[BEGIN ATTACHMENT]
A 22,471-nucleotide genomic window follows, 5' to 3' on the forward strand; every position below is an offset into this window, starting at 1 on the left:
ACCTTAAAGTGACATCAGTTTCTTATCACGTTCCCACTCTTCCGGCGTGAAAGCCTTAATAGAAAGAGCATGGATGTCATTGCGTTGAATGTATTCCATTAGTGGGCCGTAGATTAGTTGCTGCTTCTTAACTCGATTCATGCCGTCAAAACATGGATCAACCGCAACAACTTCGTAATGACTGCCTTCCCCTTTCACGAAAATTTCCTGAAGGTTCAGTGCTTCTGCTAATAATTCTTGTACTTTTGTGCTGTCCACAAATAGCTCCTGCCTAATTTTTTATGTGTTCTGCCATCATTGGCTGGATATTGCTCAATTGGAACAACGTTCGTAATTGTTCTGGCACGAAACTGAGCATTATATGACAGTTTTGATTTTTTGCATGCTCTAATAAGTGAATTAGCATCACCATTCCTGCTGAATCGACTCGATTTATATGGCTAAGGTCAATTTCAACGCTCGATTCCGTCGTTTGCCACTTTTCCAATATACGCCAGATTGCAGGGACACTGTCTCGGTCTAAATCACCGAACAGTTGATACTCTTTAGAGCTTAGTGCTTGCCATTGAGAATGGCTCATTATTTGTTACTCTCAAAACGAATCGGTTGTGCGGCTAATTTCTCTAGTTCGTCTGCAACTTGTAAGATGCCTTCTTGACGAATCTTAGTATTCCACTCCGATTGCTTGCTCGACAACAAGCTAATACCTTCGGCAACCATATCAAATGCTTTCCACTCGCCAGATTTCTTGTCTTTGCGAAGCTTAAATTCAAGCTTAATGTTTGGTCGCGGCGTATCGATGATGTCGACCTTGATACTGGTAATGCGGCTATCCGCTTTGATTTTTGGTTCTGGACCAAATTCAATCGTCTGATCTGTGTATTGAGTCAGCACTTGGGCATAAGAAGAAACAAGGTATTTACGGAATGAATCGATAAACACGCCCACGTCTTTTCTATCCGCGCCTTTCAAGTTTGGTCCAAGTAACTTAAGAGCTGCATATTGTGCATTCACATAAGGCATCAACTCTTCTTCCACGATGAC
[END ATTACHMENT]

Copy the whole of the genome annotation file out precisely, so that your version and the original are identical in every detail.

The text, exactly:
A 22,471-nucleotide genomic window follows, 5' to 3' on the forward strand; every position below is an offset into this window, starting at 1 on the left:
ACCTTAAAGTGACATCAGTTTCTTATCACGTTCCCACTCTTCCGGCGTGAAAGCCTTAATAGAAAGAGCATGGATGTCATTGCGTTGAATGTATTCCATTAGTGGGCCGTAGATTAGTTGCTGCTTCTTAACTCGATTCATGCCGTCAAAACATGGATCAACCGCAACAACTTCGTAATGACTGCCTTCCCCTTTCACGAAAATTTCCTGAAGGTTCAGTGCTTCTGCTAATAATTCTTGTACTTTTGTGCTGTCCACAAATAGCTCCTGCCTAATTTTTTATGTGTTCTGCCATCATTGGCTGGATATTGCTCAATTGGAACAACGTTCGTAATTGTTCTGGCACGAAACTGAGCATTATATGACAGTTTTGATTTTTTGCATGCTCTAATAAGTGAATTAGCATCACCATTCCTGCTGAATCGACTCGATTTATATGGCTAAGGTCAATTTCAACGCTCGATTCCGTCGTTTGCCACTTTTCCAATATACGCCAGATTGCAGGGACACTGTCTCGGTCTAAATCACCGAACAGTTGATACTCTTTAGAGCTTAGTGCTTGCCATTGAGAATGGCTCATTATTTGTTACTCTCAAAACGAATCGGTTGTGCGGCTAATTTCTCTAGTTCGTCTGCAACTTGTAAGATGCCTTCTTGACGAATCTTAGTATTCCACTCCGATTGCTTGCTCGACAACAAGCTAATACCTTCGGCAACCATATCAAATGCTTTCCACTCGCCAGATTTCTTGTCTTTGCGAAGCTTAAATTCAAGCTTAATGTTTGGTCGCGGCGTATCGATGATGTCGACCTTGATACTGGTAATGCGGCTATCCGCTTTGATTTTTGGTTCTGGACCAAATTCAATCGTCTGATCTGTGTATTGAGTCAGCACTTGGGCATAAGAAGAAACAAGGTATTTACGGAATGAATCGATAAACACGCCCACGTCTTTTCTATCCGCGCCTTTCAAGTTTGGTCCAAGTAACTTAAGAGCTGCATATTGTGCATTCACATAAGGCATCAACTCTTCTTCCACGATGAC